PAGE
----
The Javanese Gamelan group Kusuma Laras holds rehearsals at the Indonesian Consulate twice a week on Mondays and Wednesdays. Beginning at 5:30, members trickle into the basement of the Consulate, each taking their respective place in front of the majestic bronze instruments, sitting shoe-less and cross-legged while rhythmically beating to the numbered musical notations. An hour and a half later, a cooker of rice and tupperwares filled with aromatic Indonesian home cooking are placed on the table buffet-style, indicating that dinner has commenced.
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Braving the summer heat and crossing borough lines for the sake of some home cooked Indonesian food at the Masjid Al Hikmah bazaar, rx Talisa explores Queens cuisine and recaps our epic Indonesian eating adventure. – Veronica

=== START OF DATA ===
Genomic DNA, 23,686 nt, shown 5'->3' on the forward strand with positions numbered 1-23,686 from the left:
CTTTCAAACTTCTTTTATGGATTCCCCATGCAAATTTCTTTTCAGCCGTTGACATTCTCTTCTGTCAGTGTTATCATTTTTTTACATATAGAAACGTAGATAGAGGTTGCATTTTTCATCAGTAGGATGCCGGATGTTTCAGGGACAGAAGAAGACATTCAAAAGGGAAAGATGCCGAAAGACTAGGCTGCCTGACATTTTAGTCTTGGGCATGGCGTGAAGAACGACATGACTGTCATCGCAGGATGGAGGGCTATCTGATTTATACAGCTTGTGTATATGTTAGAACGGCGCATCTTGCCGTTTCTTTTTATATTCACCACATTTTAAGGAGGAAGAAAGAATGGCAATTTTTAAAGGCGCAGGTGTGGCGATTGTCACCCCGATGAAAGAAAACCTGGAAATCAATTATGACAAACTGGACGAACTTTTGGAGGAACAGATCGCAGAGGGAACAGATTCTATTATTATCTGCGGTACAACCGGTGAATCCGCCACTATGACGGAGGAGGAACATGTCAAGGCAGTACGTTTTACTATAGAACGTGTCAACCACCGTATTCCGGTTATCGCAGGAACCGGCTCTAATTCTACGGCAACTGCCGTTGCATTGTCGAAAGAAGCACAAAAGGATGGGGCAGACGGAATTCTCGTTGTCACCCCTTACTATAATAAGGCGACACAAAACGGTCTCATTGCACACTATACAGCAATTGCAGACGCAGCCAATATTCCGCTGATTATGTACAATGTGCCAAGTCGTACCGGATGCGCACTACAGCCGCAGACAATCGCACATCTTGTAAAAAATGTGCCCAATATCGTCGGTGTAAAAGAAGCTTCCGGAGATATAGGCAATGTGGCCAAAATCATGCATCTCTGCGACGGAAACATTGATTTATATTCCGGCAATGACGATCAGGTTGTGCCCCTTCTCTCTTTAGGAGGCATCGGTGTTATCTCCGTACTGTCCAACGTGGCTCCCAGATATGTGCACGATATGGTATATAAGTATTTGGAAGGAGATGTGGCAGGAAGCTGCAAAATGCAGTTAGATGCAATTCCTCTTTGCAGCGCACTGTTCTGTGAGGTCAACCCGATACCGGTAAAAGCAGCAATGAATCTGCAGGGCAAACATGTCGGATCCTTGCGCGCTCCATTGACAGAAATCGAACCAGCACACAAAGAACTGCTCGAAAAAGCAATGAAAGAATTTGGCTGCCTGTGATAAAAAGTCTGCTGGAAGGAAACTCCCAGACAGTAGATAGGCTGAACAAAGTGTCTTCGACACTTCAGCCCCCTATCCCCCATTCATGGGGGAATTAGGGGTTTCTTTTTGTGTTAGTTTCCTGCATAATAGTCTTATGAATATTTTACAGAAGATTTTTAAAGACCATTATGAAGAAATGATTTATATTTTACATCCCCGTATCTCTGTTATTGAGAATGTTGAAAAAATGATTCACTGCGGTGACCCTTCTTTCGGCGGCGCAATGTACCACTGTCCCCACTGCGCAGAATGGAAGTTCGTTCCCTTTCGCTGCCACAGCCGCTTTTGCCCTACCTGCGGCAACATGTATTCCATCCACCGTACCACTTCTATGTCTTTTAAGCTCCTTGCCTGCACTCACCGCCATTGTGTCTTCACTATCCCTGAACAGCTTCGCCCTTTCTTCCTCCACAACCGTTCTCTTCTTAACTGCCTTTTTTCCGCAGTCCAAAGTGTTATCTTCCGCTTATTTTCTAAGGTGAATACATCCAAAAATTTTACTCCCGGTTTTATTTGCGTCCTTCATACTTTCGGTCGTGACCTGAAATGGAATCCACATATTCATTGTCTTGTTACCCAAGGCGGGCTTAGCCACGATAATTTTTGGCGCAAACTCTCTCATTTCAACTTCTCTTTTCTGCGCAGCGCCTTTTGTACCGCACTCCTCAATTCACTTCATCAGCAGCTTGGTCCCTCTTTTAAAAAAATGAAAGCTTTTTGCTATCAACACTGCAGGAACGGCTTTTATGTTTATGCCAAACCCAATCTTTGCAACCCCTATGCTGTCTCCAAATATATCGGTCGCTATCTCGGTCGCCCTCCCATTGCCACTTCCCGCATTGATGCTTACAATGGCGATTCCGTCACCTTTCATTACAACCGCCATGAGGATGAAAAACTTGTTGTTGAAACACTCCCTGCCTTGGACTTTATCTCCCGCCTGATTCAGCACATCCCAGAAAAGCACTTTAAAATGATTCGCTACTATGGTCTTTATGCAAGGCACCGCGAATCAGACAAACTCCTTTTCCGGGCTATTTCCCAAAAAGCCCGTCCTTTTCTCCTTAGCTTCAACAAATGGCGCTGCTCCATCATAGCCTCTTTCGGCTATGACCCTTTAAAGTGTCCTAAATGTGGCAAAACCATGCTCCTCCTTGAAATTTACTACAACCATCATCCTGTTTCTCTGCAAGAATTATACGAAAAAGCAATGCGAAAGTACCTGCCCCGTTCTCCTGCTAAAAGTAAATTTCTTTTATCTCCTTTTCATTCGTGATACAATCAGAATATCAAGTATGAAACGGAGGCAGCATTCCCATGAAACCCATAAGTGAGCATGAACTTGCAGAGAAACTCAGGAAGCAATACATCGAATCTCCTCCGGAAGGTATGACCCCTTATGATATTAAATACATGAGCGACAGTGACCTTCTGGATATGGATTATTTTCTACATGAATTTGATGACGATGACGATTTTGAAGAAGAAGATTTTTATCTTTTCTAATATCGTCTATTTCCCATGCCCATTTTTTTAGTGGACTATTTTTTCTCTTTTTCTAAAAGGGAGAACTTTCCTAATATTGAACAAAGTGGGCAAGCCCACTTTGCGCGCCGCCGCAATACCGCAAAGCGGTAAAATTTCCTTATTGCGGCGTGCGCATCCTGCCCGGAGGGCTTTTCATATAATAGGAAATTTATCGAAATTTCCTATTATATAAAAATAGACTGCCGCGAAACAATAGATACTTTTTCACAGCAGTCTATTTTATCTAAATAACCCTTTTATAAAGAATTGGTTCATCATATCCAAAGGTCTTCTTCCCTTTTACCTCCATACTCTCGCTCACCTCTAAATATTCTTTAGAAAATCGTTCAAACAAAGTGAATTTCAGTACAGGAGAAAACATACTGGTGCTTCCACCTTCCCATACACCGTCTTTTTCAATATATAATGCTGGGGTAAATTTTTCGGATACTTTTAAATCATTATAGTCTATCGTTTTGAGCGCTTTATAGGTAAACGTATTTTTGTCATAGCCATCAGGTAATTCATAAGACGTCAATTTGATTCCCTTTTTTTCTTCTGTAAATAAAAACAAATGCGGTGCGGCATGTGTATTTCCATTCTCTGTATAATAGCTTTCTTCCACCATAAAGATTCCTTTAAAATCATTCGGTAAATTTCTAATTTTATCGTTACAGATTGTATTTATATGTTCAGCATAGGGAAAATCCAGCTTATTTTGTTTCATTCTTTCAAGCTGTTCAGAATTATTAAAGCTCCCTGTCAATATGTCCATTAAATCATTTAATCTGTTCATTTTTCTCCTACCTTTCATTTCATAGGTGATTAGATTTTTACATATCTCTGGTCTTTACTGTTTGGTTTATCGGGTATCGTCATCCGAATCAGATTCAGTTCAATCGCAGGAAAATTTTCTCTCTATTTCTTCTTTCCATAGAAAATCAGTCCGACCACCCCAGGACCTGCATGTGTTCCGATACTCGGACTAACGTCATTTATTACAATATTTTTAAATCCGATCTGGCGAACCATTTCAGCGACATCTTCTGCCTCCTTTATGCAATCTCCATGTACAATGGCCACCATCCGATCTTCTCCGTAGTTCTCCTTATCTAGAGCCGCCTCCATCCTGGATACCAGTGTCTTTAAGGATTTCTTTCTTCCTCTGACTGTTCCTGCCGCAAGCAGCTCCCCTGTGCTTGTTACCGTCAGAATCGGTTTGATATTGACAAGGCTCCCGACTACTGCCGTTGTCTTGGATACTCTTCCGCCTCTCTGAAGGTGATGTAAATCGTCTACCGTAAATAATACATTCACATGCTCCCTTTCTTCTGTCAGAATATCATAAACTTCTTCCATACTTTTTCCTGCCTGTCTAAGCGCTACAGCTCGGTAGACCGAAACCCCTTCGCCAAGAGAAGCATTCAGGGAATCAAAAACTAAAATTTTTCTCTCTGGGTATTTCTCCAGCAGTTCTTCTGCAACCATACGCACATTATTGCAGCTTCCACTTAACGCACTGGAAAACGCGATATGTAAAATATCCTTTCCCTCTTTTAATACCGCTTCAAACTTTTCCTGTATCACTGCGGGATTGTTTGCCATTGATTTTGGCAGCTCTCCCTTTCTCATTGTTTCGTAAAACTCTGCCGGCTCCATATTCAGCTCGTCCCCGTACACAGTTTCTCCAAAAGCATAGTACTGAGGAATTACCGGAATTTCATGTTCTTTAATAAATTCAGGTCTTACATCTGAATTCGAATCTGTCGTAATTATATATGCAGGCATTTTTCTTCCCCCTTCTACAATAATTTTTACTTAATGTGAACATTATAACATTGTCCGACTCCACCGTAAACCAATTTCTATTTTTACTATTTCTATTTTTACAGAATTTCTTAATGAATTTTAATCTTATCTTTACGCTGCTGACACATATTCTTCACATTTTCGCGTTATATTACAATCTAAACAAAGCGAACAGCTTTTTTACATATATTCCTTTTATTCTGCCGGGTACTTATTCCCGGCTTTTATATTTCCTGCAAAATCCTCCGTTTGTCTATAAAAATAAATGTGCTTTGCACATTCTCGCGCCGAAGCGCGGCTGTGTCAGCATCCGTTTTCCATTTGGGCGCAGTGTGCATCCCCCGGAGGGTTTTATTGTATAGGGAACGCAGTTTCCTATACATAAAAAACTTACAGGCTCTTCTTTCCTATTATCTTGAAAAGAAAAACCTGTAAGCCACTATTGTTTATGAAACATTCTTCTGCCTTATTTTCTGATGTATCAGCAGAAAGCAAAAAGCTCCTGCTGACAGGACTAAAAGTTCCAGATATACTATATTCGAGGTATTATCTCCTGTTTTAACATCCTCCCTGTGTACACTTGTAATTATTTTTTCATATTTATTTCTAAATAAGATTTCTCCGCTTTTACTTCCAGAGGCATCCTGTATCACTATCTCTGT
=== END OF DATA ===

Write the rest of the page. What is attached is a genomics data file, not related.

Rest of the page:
Being a Greenpointer, I’m only a Pulaski bridge away from Queens: that mythical, magical place of delicious food that has somehow managed to evade my ever-growling stomach since I moved to New York almost five years go. Aside from a few bites here and there and some lovely home-cooked feasts courtesy of the Chan’s themselves in Long Island City, I’ve been without a proper introduction to Queens Cuisine—a source of distress for a grub-lover like myself.
Traditionally, Indonesian fried rice, or Nasi Goreng, consists of pre-cooked rice stir-fried with prawn, eggs, tamarind, chili, and coriander. But there are an infinite number of variations to be made by simply adding a dollop of WORLDFOODS Indonesian Fried Rice ‘Nasi Goreng’ Paste, a concentrated medley of herbs and spices that I often throw into the pan with my leftover rice and whatever I have lingering in my kitchen drawers.